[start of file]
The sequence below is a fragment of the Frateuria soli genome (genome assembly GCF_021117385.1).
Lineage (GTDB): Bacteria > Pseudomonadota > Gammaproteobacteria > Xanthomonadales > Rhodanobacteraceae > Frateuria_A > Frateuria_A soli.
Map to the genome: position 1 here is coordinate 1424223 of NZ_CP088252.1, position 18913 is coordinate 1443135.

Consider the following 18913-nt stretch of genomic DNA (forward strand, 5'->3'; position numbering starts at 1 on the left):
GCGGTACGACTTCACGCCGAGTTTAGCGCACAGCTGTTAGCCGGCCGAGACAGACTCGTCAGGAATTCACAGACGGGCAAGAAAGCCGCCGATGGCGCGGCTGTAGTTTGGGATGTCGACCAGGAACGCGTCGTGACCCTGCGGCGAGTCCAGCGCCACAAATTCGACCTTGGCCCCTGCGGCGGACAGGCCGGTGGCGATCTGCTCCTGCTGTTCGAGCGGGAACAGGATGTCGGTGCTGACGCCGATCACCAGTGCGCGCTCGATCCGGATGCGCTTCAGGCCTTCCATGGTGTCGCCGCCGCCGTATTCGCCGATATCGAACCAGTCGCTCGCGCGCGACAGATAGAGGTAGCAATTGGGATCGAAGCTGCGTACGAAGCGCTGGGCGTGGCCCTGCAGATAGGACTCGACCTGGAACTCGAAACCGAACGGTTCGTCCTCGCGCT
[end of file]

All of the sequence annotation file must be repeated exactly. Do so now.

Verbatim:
The sequence below is a fragment of the Frateuria soli genome (genome assembly GCF_021117385.1).
Lineage (GTDB): Bacteria > Pseudomonadota > Gammaproteobacteria > Xanthomonadales > Rhodanobacteraceae > Frateuria_A > Frateuria_A soli.
Map to the genome: position 1 here is coordinate 1424223 of NZ_CP088252.1, position 18913 is coordinate 1443135.

Consider the following 18913-nt stretch of genomic DNA (forward strand, 5'->3'; position numbering starts at 1 on the left):
GCGGTACGACTTCACGCCGAGTTTAGCGCACAGCTGTTAGCCGGCCGAGACAGACTCGTCAGGAATTCACAGACGGGCAAGAAAGCCGCCGATGGCGCGGCTGTAGTTTGGGATGTCGACCAGGAACGCGTCGTGACCCTGCGGCGAGTCCAGCGCCACAAATTCGACCTTGGCCCCTGCGGCGGACAGGCCGGTGGCGATCTGCTCCTGCTGTTCGAGCGGGAACAGGATGTCGGTGCTGACGCCGATCACCAGTGCGCGCTCGATCCGGATGCGCTTCAGGCCTTCCATGGTGTCGCCGCCGCCGTATTCGCCGATATCGAACCAGTCGCTCGCGCGCGACAGATAGAGGTAGCAATTGGGATCGAAGCTGCGTACGAAGCGCTGGGCGTGGCCCTGCAGATAGGACTCGACCTGGAACTCGAAACCGAACGGTTCGTCCTCGCGCT